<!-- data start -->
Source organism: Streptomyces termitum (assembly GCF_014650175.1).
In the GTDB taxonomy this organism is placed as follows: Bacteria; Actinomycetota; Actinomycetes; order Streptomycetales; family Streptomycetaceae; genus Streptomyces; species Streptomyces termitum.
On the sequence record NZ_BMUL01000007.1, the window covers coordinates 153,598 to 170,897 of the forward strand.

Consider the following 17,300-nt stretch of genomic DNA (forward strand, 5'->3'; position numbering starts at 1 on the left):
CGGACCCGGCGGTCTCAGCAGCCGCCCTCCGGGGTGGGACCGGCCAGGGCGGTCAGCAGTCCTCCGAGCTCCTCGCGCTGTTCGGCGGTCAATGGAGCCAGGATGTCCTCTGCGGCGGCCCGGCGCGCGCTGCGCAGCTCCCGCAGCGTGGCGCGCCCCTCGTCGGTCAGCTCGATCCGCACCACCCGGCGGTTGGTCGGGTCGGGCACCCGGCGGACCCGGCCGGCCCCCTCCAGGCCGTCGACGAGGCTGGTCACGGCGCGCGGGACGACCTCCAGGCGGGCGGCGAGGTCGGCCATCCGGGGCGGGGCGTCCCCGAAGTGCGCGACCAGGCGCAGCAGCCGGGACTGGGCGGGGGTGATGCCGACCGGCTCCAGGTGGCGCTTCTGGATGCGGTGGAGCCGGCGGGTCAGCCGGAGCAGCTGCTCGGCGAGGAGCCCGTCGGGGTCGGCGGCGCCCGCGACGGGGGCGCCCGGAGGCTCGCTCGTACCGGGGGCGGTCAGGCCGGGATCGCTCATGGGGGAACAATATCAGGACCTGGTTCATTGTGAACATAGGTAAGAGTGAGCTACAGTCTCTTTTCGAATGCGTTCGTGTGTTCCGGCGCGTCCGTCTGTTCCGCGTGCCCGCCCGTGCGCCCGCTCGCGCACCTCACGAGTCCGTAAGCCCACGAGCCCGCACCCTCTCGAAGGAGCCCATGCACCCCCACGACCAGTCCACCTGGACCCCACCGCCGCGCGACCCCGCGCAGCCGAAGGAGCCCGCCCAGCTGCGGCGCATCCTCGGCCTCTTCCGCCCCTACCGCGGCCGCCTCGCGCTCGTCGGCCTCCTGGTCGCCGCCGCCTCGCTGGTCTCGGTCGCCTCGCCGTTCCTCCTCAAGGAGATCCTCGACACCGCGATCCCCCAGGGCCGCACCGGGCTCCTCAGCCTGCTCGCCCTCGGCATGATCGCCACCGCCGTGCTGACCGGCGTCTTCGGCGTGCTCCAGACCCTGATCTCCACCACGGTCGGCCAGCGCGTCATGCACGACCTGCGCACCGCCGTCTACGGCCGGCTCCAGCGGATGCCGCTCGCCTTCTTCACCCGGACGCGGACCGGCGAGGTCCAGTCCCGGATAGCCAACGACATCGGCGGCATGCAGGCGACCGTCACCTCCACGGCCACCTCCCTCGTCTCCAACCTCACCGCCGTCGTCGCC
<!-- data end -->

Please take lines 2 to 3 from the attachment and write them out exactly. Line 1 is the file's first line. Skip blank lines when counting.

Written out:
In the GTDB taxonomy this organism is placed as follows: Bacteria; Actinomycetota; Actinomycetes; order Streptomycetales; family Streptomycetaceae; genus Streptomyces; species Streptomyces termitum.
On the sequence record NZ_BMUL01000007.1, the window covers coordinates 153,598 to 170,897 of the forward strand.